The processes that use organic additives, e.g. Fischer-Tropsch wax, Montan wax, or fatty amides, show a decrease in viscosity above the melting point of the wax. The type of wax must be selected carefully, such that the melting point of the wax is higher than expected in-service temperatures (otherwise permanent deformation may occur) and to minimize embrittlement of the asphalt at low temperatures.

Additional processes include sequential coating of aggregates. Table 1 briefly summarizes the processes observed in Europe. A brief discussion of each process follows.

Table 1 WMA Technologies
WMA Process Company Additive Production Temperature (at plant), °C Use Reported in Approximate Total Tonnage Produced to Date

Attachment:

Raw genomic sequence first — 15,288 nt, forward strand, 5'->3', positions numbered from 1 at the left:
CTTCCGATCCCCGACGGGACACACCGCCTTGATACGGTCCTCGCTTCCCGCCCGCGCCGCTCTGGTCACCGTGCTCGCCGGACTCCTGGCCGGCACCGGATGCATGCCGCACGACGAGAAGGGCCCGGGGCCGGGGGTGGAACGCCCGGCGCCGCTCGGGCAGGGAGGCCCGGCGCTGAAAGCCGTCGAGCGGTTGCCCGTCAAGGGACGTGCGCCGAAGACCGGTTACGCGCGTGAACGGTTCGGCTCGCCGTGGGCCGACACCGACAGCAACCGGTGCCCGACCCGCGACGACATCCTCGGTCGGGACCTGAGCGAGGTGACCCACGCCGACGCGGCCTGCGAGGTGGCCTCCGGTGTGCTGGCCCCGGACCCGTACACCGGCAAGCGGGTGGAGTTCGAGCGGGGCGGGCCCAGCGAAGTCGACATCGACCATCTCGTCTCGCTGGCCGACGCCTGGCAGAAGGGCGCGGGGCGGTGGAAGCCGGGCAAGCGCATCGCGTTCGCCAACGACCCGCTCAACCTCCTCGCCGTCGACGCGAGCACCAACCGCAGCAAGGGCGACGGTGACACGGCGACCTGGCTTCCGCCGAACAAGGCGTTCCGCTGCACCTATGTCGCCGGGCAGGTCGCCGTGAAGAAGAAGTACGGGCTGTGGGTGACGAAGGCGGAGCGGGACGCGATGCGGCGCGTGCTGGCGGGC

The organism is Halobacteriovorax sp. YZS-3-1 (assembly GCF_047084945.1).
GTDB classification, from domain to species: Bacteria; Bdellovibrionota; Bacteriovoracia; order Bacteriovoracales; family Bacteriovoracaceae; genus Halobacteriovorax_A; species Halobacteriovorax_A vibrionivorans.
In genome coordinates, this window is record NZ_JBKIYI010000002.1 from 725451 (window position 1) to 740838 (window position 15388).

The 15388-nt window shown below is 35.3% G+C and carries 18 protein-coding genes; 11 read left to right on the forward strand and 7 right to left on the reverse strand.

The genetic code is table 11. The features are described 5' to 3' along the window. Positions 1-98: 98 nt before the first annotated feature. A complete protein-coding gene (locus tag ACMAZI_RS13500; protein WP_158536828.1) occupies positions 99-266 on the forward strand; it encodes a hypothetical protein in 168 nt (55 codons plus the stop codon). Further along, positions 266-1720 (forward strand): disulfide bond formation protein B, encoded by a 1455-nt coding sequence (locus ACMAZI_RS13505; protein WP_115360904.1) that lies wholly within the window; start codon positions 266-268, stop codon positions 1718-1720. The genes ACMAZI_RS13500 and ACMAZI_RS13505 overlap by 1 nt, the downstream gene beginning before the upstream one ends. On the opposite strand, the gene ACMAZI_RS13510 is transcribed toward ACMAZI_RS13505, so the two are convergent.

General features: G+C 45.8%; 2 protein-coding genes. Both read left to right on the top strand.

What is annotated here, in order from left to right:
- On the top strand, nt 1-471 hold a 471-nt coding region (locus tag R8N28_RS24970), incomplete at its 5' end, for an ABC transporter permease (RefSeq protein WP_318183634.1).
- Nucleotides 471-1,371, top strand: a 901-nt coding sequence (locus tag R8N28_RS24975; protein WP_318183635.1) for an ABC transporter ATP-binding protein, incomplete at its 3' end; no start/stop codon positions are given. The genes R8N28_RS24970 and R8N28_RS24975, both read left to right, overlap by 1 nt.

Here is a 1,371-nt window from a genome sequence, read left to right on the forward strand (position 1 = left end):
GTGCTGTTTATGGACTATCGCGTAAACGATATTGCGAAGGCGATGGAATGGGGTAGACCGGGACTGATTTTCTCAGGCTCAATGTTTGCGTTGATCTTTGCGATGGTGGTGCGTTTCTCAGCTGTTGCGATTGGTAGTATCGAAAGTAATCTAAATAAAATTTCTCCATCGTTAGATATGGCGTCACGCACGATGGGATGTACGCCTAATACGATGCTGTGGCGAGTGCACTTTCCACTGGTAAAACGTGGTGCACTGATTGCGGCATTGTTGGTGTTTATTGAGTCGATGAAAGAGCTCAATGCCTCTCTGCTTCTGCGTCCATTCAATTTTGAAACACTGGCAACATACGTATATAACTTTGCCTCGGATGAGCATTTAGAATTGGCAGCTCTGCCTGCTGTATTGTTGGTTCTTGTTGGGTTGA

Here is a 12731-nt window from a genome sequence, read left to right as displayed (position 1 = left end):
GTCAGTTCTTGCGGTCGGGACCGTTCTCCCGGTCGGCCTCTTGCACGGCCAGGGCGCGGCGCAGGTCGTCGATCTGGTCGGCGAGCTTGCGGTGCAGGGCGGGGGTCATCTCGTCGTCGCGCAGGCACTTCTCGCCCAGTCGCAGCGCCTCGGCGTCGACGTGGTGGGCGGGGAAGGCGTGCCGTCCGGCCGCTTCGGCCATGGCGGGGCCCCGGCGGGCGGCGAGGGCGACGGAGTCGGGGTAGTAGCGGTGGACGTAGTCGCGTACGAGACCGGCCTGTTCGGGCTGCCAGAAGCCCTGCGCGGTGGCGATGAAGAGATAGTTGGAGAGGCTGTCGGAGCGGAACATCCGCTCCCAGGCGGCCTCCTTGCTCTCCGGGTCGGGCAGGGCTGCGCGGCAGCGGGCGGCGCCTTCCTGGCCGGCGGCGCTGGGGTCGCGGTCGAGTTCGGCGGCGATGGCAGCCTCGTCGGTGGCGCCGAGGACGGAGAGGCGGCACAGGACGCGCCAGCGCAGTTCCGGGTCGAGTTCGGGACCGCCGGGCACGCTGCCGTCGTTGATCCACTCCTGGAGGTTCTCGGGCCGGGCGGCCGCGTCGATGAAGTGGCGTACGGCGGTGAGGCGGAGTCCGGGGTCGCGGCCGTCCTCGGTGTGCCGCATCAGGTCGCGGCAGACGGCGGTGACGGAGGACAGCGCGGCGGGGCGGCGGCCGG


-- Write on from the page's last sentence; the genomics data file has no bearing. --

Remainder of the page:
Organic (wax) Additives - added to binder or mix
Sasobit (Fischer-Tropsch Wax) Sasol Yes, in Germany added on average at 2.5% by weight of binder, lower doses, 1.0-1.5%, used in U.S. Varies, 20-30 C° (36-54 F°) drop from HMA. German guideline recommend 130 to 170 °C (266 to 338 °F), depending on binder stiffness Germany and 20 other countries worldwide > 10 million tons worldwide
Asphaltan-B (Montan Wax) Romonta Yes, in Germany added on average at 2.5% by weight of binder Varies, 20-30 C° (36-54 F°) drop from HMA. German guideline recommend 130 to 170 °C (266 to 338 °F), depending on binder stiffness Germany Unknown
Licomont BS 100 (additive) or Sübit (binder) (Fatty Acid Amides) Clariant Yes, approximately 3% by weight of binder Varies, 20-30 C° (36-54 F°) drop from HMA. German guideline recommend 130 to 170 °C (266 to 338 °F), depending on binder stiffness Germany > 322,500 square meters since 1994